Indeed, a spokesman for the company told Digital Music News that he reckoned up to 80% of music "played commercially" is not fully reported to rights owners and bodies. Says the spokesman: "Musicians and songwriters all know that if their music is being played commercially, the reports they are getting back are more than likely wrong. Cue sheets and affidavits are routinely entrusted to interns to fill out - sometimes by hand. One misspelled song title and the artists wave goodbye to their royalties. In fact, over 80% of music played commercially is either unreported or misreported".

Quite where that 80% figures comes from, and how accurate it is, isn't clear, though either way, if technology can reliably track commercial music usage for rights owners and collecting societies cheaply, there does seem to be a market in that. After all, why not a tracking device in every shop, bar and café playing music, providing, for the first time, accurate data regards all public performance of songs and recordings? The technical know-how is more or less there now, though cost will surely remain a factor for a time, though if the use of such technology can increase income as well as reliability of reporting, that might be an incentive to invest.

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The Real Radio network, formerly owned by The Guardian and now in limbo while its acquisition by Global Radio is investigated by regulators, is to network its daytime output, between breakfast and drive time, resulting in up to six presenters departing the company nationwide.

From next month North West-based presenters Darren Parks and Debbie Mac will also have their respective late morning and early afternoon shows networked to Real stations in Wales, Yorkshire, the North East and Central Scotland, replacing local DJs in each of those regions.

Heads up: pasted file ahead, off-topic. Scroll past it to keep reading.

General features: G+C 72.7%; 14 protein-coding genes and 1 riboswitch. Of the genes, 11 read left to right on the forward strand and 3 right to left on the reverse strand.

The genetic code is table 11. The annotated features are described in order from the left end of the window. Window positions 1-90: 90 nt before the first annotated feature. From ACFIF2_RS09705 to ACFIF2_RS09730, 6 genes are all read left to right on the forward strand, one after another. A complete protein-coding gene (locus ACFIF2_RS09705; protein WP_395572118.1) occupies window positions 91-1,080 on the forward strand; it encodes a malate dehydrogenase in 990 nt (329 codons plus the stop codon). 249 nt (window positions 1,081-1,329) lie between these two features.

The networking of daytime programmes in this way has become common in commercial radio of course, and is standard on the existing multi-region stations operating by Global Radio, such as Heart and Capital.

Indeed some reckon that if and when the Global acquisition of the Real And Smooth Radio networks is completed, the former will be rebranded as Heart stations, likely meaning the subsequent departure of Parks and Mac too, with existing Heart daytime programming taking over. Time will tell.

In the meantime, Andy Carter, MD of the interim company Real and Smooth Limited, is quoted by Radio Today as saying: "Advances in technology mean we know we can produce high quality programming which is relevant to the lives of our audience and maintain the local content that is important to them, such as news, travel and weather. Our recent experience with Smooth shows that you can grow audience by providing high quality content from a single source providing you continue to offer content that is relevant to their lives".

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Rihanna's Calvin Harris-produced single 'We Found Love' was originally recorded by Leona Lewis. And her version was better. According to her, anyway.

Speaking to the Daily Star, Leona said: "I worked with Calvin and we recorded 'We Found Love'. But he went touring with Rihanna and she ended up releasing it. I didn't commit to it because I wanted 'Trouble' to be my first single [from new album 'Glassheart'], so I think that was another reason they went with Rihanna. It was the same version and production, but mine's better. I still have the recording but I'd never leak it. That's so unprofessional".

Ah, spoil sport, leaks are fun. And, by the sounds of it, there could be a whole album of unreleased Lewis songs that fall into this category. See, this sort of occurrence is common it seems. Leona continued: "There are so many songs I've recorded, only to hear other people singing them. It happens all the time. It was a bit annoying to see how big a hit it was around the world, but if I'd released it maybe it wouldn't have done as well".

Yes, it must be tough suddenly discovering that someone's recorded a song you thought of as your own.

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CMU Editor Andy Malt and CMU Business Editor Chris Cooke are both available to comment on music and music business stories. Together they have provided comment and contributions to BBC News, BBC World, BBC Radios 4, 5, 6music and Scotland, Sky News, CNN, Wired and the Associated Press. Email andy@unlimitedmedia.co.uk or chris@unlimitedmedia.co.uk.